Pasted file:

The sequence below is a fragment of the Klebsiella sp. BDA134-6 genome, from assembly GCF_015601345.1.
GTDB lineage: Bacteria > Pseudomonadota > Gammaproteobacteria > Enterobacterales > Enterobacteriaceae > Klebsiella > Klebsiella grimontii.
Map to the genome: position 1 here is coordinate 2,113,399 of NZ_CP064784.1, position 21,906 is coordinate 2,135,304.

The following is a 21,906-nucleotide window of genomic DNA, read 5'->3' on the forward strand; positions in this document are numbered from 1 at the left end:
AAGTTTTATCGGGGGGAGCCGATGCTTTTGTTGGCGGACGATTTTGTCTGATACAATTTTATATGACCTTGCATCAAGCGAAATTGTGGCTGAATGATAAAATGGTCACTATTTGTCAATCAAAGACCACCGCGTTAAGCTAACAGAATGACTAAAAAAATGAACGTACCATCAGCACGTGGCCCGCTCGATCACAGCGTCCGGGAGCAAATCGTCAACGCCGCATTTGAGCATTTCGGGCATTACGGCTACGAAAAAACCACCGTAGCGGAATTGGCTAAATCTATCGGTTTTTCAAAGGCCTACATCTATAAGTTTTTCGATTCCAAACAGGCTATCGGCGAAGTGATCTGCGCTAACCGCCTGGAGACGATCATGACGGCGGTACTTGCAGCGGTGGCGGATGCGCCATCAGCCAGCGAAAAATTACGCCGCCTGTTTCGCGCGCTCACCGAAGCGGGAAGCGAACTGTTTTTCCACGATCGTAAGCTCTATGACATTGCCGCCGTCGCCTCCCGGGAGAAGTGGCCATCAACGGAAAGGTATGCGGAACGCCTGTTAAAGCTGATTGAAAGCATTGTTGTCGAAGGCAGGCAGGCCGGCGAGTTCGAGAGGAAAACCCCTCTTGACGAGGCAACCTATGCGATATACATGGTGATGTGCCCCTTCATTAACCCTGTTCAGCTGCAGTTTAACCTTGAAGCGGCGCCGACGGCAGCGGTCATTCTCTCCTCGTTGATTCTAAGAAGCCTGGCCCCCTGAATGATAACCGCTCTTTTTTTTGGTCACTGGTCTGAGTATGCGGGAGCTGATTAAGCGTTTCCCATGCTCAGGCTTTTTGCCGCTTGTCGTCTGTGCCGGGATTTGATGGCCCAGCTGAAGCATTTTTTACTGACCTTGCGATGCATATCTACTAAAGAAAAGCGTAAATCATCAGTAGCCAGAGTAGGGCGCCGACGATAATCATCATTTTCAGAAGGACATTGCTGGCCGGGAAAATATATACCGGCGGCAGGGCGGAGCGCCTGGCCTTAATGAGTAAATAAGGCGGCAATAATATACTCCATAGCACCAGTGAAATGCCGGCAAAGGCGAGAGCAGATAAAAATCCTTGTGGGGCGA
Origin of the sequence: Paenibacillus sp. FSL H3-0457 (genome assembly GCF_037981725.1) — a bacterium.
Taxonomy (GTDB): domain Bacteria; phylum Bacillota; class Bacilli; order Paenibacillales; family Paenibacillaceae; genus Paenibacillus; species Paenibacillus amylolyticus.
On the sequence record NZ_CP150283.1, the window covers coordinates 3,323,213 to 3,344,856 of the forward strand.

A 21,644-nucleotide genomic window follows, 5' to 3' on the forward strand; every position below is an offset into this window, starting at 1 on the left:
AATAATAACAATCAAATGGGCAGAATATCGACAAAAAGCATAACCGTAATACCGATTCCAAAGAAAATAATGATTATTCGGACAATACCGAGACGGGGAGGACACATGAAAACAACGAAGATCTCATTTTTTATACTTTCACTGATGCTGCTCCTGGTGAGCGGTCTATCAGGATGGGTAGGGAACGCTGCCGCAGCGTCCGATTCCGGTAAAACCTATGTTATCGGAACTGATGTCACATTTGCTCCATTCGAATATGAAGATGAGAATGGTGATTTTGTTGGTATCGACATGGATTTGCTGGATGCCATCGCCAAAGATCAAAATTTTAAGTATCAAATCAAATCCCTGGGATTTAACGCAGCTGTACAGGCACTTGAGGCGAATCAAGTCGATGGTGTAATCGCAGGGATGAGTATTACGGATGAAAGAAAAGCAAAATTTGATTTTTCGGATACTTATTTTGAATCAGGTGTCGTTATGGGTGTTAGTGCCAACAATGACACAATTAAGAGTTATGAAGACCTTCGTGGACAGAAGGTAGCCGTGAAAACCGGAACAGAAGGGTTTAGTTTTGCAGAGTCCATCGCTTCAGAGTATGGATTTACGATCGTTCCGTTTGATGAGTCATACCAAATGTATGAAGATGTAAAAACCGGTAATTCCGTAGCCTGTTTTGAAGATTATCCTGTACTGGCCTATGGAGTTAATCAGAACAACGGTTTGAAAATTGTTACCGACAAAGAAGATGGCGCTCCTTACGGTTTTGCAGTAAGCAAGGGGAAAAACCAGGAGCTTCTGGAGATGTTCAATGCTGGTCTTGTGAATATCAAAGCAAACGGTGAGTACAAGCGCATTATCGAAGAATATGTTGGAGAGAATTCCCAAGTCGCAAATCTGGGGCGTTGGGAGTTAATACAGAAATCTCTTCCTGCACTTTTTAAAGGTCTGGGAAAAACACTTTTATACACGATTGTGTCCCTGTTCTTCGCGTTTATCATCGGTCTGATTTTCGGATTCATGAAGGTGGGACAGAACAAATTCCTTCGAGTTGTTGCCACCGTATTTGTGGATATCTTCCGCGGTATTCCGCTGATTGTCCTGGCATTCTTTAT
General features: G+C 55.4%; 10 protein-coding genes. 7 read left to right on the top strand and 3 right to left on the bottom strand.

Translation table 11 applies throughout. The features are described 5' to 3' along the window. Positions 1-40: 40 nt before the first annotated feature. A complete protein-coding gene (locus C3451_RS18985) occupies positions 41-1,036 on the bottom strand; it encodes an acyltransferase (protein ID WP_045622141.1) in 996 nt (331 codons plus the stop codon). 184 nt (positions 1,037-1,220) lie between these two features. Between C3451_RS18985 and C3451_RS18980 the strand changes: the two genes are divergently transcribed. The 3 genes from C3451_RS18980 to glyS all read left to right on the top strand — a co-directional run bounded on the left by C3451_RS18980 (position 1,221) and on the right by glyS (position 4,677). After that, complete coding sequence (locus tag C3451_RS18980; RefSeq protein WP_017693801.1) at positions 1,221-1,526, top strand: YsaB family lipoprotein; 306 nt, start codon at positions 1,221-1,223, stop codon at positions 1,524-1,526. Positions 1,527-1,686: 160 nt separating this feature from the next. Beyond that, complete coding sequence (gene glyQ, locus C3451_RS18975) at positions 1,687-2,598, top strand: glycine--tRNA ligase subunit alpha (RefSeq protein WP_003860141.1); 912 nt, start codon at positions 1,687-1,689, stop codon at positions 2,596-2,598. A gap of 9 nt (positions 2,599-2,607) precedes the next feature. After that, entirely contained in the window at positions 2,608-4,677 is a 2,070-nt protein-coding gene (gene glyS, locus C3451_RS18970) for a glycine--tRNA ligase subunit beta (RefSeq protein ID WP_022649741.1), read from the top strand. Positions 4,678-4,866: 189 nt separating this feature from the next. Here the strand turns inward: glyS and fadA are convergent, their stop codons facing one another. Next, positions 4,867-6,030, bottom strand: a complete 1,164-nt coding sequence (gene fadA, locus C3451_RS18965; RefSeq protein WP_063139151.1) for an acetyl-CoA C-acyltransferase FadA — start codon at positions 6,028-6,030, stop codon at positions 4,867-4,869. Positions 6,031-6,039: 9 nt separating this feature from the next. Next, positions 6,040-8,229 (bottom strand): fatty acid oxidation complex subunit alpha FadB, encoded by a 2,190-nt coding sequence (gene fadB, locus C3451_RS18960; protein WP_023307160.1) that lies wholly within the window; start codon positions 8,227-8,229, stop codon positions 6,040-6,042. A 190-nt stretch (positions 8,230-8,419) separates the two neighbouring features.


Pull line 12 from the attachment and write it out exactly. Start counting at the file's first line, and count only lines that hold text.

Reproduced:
Translation table 11 applies throughout. The features are described 5' to 3' along the window. Positions 1-40: 40 nt before the first annotated feature. A complete protein-coding gene (locus C3451_RS18985) occupies positions 41-1,036 on the bottom strand; it encodes an acyltransferase (protein ID WP_045622141.1) in 996 nt (331 codons plus the stop codon). 184 nt (positions 1,037-1,220) lie between these two features. Between C3451_RS18985 and C3451_RS18980 the strand changes: the two genes are divergently transcribed. The 3 genes from C3451_RS18980 to glyS all read left to right on the top strand — a co-directional run bounded on the left by C3451_RS18980 (position 1,221) and on the right by glyS (position 4,677). After that, complete coding sequence (locus tag C3451_RS18980; RefSeq protein WP_017693801.1) at positions 1,221-1,526, top strand: YsaB family lipoprotein; 306 nt, start codon at positions 1,221-1,223, stop codon at positions 1,524-1,526. Positions 1,527-1,686: 160 nt separating this feature from the next. Beyond that, complete coding sequence (gene glyQ, locus C3451_RS18975) at positions 1,687-2,598, top strand: glycine--tRNA ligase subunit alpha (RefSeq protein WP_003860141.1); 912 nt, start codon at positions 1,687-1,689, stop codon at positions 2,596-2,598. A gap of 9 nt (positions 2,599-2,607) precedes the next feature. After that, entirely contained in the window at positions 2,608-4,677 is a 2,070-nt protein-coding gene (gene glyS, locus C3451_RS18970) for a glycine--tRNA ligase subunit beta (RefSeq protein ID WP_022649741.1), read from the top strand. Positions 4,678-4,866: 189 nt separating this feature from the next. Here the strand turns inward: glyS and fadA are convergent, their stop codons facing one another. Next, positions 4,867-6,030, bottom strand: a complete 1,164-nt coding sequence (gene fadA, locus C3451_RS18965; RefSeq protein WP_063139151.1) for an acetyl-CoA C-acyltransferase FadA — start codon at positions 6,028-6,030, stop codon at positions 4,867-4,869. Positions 6,031-6,039: 9 nt separating this feature from the next. Next, positions 6,040-8,229 (bottom strand): fatty acid oxidation complex subunit alpha FadB, encoded by a 2,190-nt coding sequence (gene fadB, locus C3451_RS18960; protein WP_023307160.1) that lies wholly within the window; start codon positions 8,227-8,229, stop codon positions 6,040-6,042. A 190-nt stretch (positions 8,230-8,419) separates the two neighbouring features.